When confronted with a student who was struggling with technical skills, Liszt had curtly remarked, "Wash your dirty linen at home." He believed that a part of the wonder of being a performer was never letting people know your difficulties and personal methods, and I largely abide by his advice. However, I'm going to let you all in on a musician's secret: assigning importance to notes and determining which notes to specifically voice in a piece is kind of like playing the game "Fuck, Marry, Kill". These decisions are equally based on both musical truths and personal preference. Some notes are sexy and catchy, drawing attention to themselves and practically begging to be brought out. They're very beautiful, but are mostly brought out at whim and largely fluctuate in quality depending on one's mood during a particular performance. As a result, they can be rather replaceable and somewhat forgettable from performance to performance. Other notes are material for permanence - not only beautiful on the outside, but on the inside as well. These notes are the bedrocks of what makes a lifelong signature interpretation, and usually remain the same during every performance - much like a long-term relationship. Lastly are the notes that serve to enhance the atmosphere, but entirely ruin the music if they are brought to the forefront - kind of like your frenemy who never fails to make your life worse when you're together, but sometimes has access to something you need, like cheap concert tickets or free food. These notes are useful at a distance, but should be killed immediately if they come any closer. And just like the game, these decisions can be much harder than you think. 

Personally, the deliberation is simplified greatly by synesthesia. If you can "hear" the color of the music exactly when it changes, you can cultivate a pianistic touch that suits the color change. In the example I gave earlier from the first movement, the fact that A flat major registers as soft orange in my mind and C major registers as pure white greatly hastens the process. Of course, the individual effect of the colors are different (based on context), but the feeling remains the same for me. But as compositionally genius it is to transition so dramatically through just one note, the links can become rather boring and anticlimactic. Which brings me to my next point...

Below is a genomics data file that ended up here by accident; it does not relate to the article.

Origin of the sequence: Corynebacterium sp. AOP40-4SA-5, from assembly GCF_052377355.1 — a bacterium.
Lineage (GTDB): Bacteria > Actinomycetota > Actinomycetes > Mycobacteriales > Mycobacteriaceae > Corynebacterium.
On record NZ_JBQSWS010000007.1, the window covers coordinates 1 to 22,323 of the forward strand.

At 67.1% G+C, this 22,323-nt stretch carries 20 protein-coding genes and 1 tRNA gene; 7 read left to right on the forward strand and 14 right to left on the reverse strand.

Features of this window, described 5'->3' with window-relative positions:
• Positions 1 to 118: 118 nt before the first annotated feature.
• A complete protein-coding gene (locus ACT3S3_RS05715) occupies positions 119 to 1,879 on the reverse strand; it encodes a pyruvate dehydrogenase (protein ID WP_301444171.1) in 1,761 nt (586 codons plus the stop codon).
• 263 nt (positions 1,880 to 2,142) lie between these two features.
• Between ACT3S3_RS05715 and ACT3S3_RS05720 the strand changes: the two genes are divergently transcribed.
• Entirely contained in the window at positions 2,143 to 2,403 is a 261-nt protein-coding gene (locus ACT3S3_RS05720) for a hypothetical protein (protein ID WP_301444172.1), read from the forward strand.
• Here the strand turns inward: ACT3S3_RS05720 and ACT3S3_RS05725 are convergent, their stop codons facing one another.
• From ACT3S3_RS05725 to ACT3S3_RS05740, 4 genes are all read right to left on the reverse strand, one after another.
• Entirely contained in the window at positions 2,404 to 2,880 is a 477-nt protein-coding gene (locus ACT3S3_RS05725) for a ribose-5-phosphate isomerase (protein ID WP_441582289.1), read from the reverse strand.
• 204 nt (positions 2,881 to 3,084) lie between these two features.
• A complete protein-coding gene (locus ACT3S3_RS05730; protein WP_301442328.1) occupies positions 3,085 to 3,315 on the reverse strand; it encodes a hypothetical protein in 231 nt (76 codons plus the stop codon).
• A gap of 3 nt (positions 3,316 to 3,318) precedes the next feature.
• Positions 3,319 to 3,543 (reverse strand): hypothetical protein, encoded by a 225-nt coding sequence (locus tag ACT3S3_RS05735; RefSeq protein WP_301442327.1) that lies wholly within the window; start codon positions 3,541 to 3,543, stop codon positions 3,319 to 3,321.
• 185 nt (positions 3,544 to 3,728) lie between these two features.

The transitions transition nowhere!

There's simply no other way to describe this. With all the pauses and the single-note transitions, the gist of the piece is heavily compromised. All of this is especially evident in the arietta, which already comes with the most basic yet frustrating challenge of performing variation sets - deciding how long to wait between the variations. Throughout my life, I've always observed that each variation set calls for a different approach. The Brahms-Paganini variations sound like piano studies if too much time is taken between them in performance, whereas the Brahms-Handel variations need a slightly longer time to surprise listeners with the material that comes next. Ludwig's batshit arietta, however, is flaky and inconsistent. Each variation requires a different approach at the end. It's mostly due to the fact that the piece rides the line between simplicity and complexity. Beethoven begins each variation innocently, with not a care in the world, before cramming in notes towards the last few measures like a college student before finals week. How should I keep listeners engaged? Should I wait? Should I rush? Should I do neither and instead wallow in self-pity and the existential dread of being?

As if this is not enough, don't even get me started on the first movement - especially the fugue section. Oh, for crying out loud. Ludwig, let's be honest - I love you with all my heart, but if you think I'm going to sit here and blow smoke up your ass about this scrawny excuse of a development section, you'd be dead wrong. Actually, that was redundant - you'd just be wrong because you're already dead.

The failures of this passage are especially disheartening, considering the stellar, impossibly intricate weaving of voices in op.110 and Hammerklavier. But while the Hammerklavier fugue is a transcendent stroke of genius, the "fugue" of op.111 (I even hesitate to call it that) is so tiny and dissatisfying that it could've made Mr. Beethoven's Immortal Beloved storm out in a huff and swear never to let him hammer her klavier again.